The shift from being “on cinema” to drawing on a different modes of production articulates the structures, forces, and subjects at work in the relations between society, cinema, and culture.

The character of this screening series contributes structurally, a parallel to the development of the works and pursuing objectives during spring semester at KIT.


“Derrida”, by
Dir: Kirby Dick and Amy Ziering Kofman, 2002, 84’

at Seminar Room, KIT – January 27, from 14:00

“What if you could watch Socrates, on film, rehearsing his Socratic dialogues? What if there was footage of Descartes, Thoreau, or Shakespeare as themselves at work and in their daily life? Might we now look at these figures differently, with perhaps a deeper understanding of their work and lives?”
From Derrida the movie website.


“The very condition of a deconstruction may be at work in the work, within the system to be deconstructed. It may already be located there, already at work. Not at the center, but in an eccentric center, in a corner whose eccentricity assures the solid concentration of the system, participating in the construction of what it, at the same time, threatens to deconstruct.
One might then be inclined to reach this conclusion:
deconstruction is not an operation that supervenes afterwards, from the outside, one fine day. It is always already at work in the work. Since the destructive force of Deconstruction is always already contained within the very architecture of the work, all one would finally have to do to be able to deconstruct, given this always already, is to do memory work. Yet since I want neither to accept nor to reject a conclusion formulated in precisely these terms, let us leave this question suspended for the moment.”
Jacques Derrida, Mémoires, pour Paul De Man, read by Amy Ziering Kofman

From Derrida the movie website
What if you could watch Socrates, on film, rehearsing his Socratic dialogues? What if there was footage of Descartes, Thoreau, or Shakespeare as themselves at work and in their daily life? Might we now look at these figures differently, with perhaps a deeper understanding of their work and lives?

Filmmakers Kirby Dick and Amy Ziering Kofman asked themselves these questions, and decided to team up and document one of the most visionary and influential thinkers of the 20th century, a man who single-handedly altered the way many of us look at history, language, art, and, ultimately, ourselves: the brilliant and iconoclastic French philosopher Jacques Derrida.

For over five years, Dick (“Sick: The Life and Death of Bob Flanagan, Supermasochist”) and Ziering Kofman (Producer, “Taylor’s Campaign”) played Plato to our own modern day Socrates. The filmmaking team shadowed the renowned philosopher, best known for “deconstruction,” and captured
intimate footage of the man as he lives and works in his daily life.
They filmed Derrida on his first trip to South Africa, where — after visiting President Mandela’s former prison cell — he delivers a lecture on forgiveness to students at the University of the Western Cape. The filmmakers travel with him from his home in Paris to New York City, where he discusses the role of biographers, and the challenges that are faced when one attempts to bridge the abyssal gulf between a historic figure’s work and life. They capture Derrida in private moments, musing reluctantly, about fidelity and marriage, narcissism and celebrity, and the importance of thinking philosophically about love.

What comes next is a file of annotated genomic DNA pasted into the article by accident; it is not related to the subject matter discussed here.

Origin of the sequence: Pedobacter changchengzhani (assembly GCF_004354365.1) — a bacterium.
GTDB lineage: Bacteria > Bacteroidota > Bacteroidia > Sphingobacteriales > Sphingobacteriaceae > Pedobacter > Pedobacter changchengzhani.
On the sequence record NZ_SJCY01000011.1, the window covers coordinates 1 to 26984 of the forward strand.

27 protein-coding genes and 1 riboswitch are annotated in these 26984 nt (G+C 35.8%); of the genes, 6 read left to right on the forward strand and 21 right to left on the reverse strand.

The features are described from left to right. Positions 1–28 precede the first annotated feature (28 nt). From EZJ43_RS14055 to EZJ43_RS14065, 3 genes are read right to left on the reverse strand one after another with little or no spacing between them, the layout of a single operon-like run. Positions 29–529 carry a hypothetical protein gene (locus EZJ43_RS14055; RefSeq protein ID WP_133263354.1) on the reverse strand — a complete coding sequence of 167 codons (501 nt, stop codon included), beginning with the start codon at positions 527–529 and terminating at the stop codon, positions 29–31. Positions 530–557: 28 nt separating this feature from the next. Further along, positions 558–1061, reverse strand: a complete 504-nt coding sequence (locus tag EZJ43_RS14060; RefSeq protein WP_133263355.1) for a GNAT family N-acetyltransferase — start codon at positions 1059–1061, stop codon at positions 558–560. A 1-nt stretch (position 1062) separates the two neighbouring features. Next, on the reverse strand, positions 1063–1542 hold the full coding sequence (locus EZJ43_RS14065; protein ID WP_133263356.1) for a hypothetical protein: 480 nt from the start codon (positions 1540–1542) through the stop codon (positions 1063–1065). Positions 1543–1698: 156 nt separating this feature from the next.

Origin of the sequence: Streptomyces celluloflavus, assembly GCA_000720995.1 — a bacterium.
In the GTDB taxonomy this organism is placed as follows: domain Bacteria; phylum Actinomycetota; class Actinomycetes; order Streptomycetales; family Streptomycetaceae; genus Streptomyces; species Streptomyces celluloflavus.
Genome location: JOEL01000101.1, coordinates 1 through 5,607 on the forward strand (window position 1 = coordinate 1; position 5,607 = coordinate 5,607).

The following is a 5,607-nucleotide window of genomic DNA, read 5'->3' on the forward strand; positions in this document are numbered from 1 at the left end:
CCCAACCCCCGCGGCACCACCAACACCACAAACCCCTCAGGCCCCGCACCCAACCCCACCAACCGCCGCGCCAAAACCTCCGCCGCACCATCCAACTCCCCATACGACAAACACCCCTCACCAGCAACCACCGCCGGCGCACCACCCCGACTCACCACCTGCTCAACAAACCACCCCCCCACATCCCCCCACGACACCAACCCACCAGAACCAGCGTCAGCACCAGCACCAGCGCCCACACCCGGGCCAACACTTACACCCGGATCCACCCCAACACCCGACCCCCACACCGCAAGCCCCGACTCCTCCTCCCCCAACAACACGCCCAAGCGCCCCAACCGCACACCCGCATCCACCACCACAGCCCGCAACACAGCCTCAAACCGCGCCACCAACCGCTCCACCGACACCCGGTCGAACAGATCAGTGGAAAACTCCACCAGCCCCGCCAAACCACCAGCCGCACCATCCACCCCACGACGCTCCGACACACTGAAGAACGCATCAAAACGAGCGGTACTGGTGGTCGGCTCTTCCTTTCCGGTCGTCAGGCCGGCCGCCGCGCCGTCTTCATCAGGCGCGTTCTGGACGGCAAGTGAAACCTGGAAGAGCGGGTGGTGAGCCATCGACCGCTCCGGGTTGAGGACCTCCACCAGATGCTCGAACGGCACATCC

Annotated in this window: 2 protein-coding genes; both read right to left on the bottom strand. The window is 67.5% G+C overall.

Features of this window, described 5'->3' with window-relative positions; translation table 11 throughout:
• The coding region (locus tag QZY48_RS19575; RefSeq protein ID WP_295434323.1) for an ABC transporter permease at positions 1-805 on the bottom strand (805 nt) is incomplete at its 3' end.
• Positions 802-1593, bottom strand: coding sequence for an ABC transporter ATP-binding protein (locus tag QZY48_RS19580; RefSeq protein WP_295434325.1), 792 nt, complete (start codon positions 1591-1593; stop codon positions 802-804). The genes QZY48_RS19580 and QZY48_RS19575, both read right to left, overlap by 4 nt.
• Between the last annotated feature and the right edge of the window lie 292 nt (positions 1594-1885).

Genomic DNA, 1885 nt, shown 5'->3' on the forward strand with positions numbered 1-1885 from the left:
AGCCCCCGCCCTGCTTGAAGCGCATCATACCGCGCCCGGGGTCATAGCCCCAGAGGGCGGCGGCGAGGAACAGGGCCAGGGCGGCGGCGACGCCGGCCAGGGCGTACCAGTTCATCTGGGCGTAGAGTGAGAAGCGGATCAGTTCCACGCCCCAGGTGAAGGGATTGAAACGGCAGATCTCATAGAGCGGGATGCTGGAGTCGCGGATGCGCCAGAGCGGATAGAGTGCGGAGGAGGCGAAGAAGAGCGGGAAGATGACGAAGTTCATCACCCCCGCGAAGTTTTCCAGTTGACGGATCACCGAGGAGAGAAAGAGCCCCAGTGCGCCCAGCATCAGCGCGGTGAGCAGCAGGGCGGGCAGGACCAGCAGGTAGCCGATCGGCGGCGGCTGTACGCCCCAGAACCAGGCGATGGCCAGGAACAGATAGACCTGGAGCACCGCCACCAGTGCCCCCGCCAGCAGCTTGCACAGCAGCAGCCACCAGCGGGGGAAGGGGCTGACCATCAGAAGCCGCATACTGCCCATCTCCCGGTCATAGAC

Yet DERRIDA is in no way a talking heads movie or conventional biographical portrait. Its bold, visual style, mesmerizing score by Oscar-winning composer Ryuichi Sakamoto, and novel editorial approach create a rich, lively cinematic experience, at once provokes, amuses and entertains. In resisting any predictable, formulaic approach, they make Derrida a living, informal demonstration of “deconstruction” – a system of thought which up to now has otherwise eluded cinematic capture. The result is not only thought provoking, but ground-breaking.


we suggest we would run it on behalf of Intermedia
and it would be open for ALL. It’s important that it has
consequent screenings, so if its fine we stick to proposed date:
each Thursday from 14.00 at Seminarrom.

so the program we suggest:

27.Jan. “Derrida”.Dir. Kirby Dick and Amy Ziering Kofman. 2002
03.Feb. “Future is not what it used to be”. Dir. Mika Taanila. 2002
10.Feb. “The War Game”. Dir. Peter Watkins. 1966
17.Feb. “BaadAsssss Cinema”. Dir. Isaac Julien. 2002
24.Feb. “Frantz Fanon: Black Skin, White Mask”.  Dir. Isaac Julien. 1996
03.Mar. “The Battle of Orgreave”.  Dir. Jeremy Deller. 2001
10.Mar. “La Commune (Paris 1871)”. Dir. Peter Watkins. 1999
17.Mar. “I Thought I was Seeing Convicts”, Dir.Harun Farocki. 2000

under consideration (in case if 3 last films are not here in time):
“Consolation Service”. Dir. Eija Liisa Ahtila. 1999
“Marat/Sade” Dir. Peter Brook.  1966
“Punishment Park”. Dir. Peter Watkins. 1971
“Looking for Langston”. Dir. Isaac Julien. 1989
“Reminiscence of a Journey to Lithuania”. dir. Jonas Mekas. 1972

we would love if you would bring your suggestions.
We could either “mix” them showing the same day 2 films during
Thursdays screenings starting from 14.00 to 17.00;

Or we could “split” into two weekly sessions, lets say yours
is on Tuesdays after group meetings???
You decide how you plan to do it.

we will provide you (during next weeks) with .pdf files
for posters, so you could distribute info about sreenings.

links_activism, networking, open source January 14th, 2005

sum up of the first week ideas unfolding space of activism, networking, project based on the philosophy of open source:

first it was mentioned RAM: re-approaching new media,
series of workshops organized by partners-media
labs around the Baltic sea:

initiators of this project:

LAB in Riga, cool for their sound events and net radio

our initiative in Vilnius (not much stuff on web yet)

some personalities hosted for RAM6 in Vilnius:
Kim Cascone (for those interested in sound)

Geert Lovink, one of the most interesting new media theorists,
writing on the internet culture and networks:

Creative Commons, alternative version to copyright.
this u all take into consideration
if ever distributing your creative content:

and finally film archives,
take a look at Prelinger archives: